The trio investigates a euthanasia that may turn out to be murder. The accused man, who killed his terminally ill wife, claims she was in intolerable pain, but doctors say she was receiving too much ...
An anthology comedy series featuring a line up of different celebrity guest stars appearing in anywhere from one, two, three, and four short stories or vignettes within an hour about versions of love and romance.
One of the many variety shows available in the 1970s (along with Sonny and Cher, Captain and Tennille, Donny and Marie, etc). Hosted by black comic Flip Wilson, this show featured skits, ... See full summary »
Young people in trouble with the law (wealthy Pete stole a car; Linc arrested during Watts riots; Julie ran away from her San Francisco prostitute mother) can avoid jail by infiltrating the counter culture and exposing badguys who prey on other kids. Written by
Ed Stephan <firstname.lastname@example.org>
The "Woody", a 1950 Mercury wood-panelled station wagon, was wrecked in Mod Squad: The Death of Wild Bill Hannachek (1969). At the end of the episode, the Squad watches their "old buddy" burn, and Linc utters the classic line, "Good bye, old paint". In the reunion movie, The Return of Mod Squad (1979), Pete is rich, so he buys a woody when the three of them unite for the task of finding the bad guy. See more »
The Mod Squad centered around three youthful cops, that were recruited to the LA police force in the late 60s. This show was truly cutting-edge as a concept back then. Three cool, under thirty hipsters as cops?? Yep! And it worked, because this was one of the most popular crime dramas of all-time.
The Mod Squad included Pete Cochran, a rich kid looking for kicks, who runs afoul of the law. Then there's Linc Hayes, a black ghetto youth who's struggling to survive, and gets himself busted. Lastly, there's Julie, a gorgeous young woman who suffers from a sad home life, and flees it. She too gets wrapped-up in law-breaking. Instead of throwing these three offenders in the clink, Capt. Greer has the idea of making them undercover cops, as long as they all agree to obey the law from then on.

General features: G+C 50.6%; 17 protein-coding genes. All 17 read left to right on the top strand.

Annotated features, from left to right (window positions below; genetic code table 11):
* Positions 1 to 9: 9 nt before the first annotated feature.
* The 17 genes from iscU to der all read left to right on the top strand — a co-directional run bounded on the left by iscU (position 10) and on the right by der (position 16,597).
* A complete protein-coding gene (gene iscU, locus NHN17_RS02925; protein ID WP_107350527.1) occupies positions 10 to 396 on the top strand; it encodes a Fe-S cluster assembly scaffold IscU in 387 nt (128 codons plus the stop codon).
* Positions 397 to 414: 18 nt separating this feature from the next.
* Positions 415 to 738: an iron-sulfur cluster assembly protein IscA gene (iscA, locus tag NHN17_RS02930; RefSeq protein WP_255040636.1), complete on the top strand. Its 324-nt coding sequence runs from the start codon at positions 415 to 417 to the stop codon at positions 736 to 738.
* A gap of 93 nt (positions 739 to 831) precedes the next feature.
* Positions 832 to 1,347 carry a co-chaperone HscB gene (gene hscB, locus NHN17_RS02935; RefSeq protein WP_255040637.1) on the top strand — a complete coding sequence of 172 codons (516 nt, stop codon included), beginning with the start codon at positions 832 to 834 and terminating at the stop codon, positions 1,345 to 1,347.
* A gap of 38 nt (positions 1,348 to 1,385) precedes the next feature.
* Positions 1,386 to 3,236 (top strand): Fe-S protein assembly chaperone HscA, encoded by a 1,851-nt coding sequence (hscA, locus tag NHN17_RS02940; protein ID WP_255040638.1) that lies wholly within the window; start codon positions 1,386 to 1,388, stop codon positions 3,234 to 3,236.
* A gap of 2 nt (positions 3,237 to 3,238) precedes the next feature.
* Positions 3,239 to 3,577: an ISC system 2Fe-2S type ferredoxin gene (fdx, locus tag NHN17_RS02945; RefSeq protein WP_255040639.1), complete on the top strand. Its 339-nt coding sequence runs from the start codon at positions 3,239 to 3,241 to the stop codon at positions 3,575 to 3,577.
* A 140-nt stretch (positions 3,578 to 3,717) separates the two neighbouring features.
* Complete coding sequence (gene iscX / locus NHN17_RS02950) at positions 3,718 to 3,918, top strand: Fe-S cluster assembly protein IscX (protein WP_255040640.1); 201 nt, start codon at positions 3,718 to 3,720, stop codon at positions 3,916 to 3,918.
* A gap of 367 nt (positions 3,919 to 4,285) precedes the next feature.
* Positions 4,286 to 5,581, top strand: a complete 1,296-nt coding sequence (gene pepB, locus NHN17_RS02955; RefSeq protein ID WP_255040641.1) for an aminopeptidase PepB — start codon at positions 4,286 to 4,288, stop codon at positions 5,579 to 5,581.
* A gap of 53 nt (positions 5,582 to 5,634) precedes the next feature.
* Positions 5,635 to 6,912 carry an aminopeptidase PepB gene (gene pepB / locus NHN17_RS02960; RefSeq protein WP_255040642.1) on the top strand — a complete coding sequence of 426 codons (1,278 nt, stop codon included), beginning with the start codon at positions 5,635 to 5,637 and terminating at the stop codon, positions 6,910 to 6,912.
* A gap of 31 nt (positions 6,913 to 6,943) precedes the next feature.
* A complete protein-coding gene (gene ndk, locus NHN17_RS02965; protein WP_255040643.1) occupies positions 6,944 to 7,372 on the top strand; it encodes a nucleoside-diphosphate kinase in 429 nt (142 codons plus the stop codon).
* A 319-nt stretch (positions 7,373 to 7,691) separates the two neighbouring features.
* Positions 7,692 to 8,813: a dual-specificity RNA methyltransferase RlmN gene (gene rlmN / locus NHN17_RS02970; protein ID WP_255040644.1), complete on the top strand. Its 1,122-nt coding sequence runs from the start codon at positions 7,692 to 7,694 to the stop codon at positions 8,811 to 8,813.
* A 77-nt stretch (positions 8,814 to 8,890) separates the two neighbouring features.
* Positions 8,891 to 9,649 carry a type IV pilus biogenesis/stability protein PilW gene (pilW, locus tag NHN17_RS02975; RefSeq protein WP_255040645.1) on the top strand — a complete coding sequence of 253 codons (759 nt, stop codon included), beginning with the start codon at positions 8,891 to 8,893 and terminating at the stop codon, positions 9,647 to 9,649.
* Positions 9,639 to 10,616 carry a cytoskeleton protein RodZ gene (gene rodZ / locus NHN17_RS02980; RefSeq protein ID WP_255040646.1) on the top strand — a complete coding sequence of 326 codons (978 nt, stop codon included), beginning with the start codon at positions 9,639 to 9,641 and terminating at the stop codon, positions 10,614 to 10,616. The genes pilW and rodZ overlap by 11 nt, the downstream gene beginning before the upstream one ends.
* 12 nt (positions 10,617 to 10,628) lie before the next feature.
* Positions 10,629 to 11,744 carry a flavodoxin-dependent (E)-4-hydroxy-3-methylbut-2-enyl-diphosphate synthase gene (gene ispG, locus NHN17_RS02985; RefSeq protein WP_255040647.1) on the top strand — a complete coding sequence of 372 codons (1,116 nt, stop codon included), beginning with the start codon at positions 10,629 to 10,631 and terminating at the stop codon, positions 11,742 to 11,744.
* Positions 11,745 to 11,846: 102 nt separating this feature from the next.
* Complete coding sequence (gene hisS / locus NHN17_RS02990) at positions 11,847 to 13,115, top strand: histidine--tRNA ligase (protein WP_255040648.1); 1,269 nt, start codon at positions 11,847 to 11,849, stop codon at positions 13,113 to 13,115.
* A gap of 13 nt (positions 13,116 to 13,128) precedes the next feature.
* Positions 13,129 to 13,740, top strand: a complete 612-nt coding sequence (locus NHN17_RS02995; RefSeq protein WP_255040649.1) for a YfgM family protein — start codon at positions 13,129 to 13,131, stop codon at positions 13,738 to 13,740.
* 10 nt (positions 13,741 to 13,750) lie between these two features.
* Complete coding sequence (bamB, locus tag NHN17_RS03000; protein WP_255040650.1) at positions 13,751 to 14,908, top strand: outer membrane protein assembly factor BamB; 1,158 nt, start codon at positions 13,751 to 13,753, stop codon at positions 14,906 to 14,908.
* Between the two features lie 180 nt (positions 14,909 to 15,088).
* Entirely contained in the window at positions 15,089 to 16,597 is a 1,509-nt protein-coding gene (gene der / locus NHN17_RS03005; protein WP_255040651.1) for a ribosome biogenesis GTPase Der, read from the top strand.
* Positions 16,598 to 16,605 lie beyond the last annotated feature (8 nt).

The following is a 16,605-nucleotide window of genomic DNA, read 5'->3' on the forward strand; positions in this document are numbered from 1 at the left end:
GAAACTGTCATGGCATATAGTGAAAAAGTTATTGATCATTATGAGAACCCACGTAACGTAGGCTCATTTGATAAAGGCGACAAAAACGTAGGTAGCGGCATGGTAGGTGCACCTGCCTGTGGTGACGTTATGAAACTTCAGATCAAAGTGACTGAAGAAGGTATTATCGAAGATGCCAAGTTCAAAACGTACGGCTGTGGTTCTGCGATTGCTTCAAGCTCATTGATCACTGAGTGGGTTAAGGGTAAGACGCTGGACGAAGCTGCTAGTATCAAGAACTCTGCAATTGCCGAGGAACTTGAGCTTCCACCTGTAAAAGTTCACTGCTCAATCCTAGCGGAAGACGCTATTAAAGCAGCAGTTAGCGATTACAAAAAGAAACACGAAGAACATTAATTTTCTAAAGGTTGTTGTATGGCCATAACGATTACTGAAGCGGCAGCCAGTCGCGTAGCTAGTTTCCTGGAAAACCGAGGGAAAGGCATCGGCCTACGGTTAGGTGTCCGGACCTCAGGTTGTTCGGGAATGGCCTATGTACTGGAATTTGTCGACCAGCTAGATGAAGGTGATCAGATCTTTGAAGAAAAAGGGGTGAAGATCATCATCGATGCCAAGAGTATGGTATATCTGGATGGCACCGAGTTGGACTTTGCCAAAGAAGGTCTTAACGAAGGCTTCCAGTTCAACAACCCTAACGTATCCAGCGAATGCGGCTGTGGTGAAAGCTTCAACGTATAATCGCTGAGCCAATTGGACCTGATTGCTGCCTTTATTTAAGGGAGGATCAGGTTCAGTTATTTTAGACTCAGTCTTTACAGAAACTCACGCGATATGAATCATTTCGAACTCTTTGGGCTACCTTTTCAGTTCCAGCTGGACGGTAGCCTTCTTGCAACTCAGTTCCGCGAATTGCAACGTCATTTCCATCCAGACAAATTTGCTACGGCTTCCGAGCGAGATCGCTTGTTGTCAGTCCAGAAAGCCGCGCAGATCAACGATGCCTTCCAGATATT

Linc, Pete, and Julie were the coolest cops on TV in the late 60s. They all dressed in the latest 60s youth fashions, used hip lingo, and had the street-smarts necessary to do their jobs, as cops in the urban jungle of LA. The three were almost like a family, with Capt. Greer looking out for them like a kindly father would.
By working together in harmony, the Mod Squad showed that the societal chasms of race, class, gender, and even generational strife, could be overcome. It may have been an idealistic vision, but then the 60s were an idealistic period. It was so positive to see the three very different Mod Squad members, have a cooperative working relationship, despite their differences. They set an example, that folks could strive to follow in real life.
I highly recommend the Mod Squad, and not only for those who are nostalgic for the 60s. It's simply a quality show, enjoyable for all ages. Like Linc Hayes would say, it's 'solid man'.
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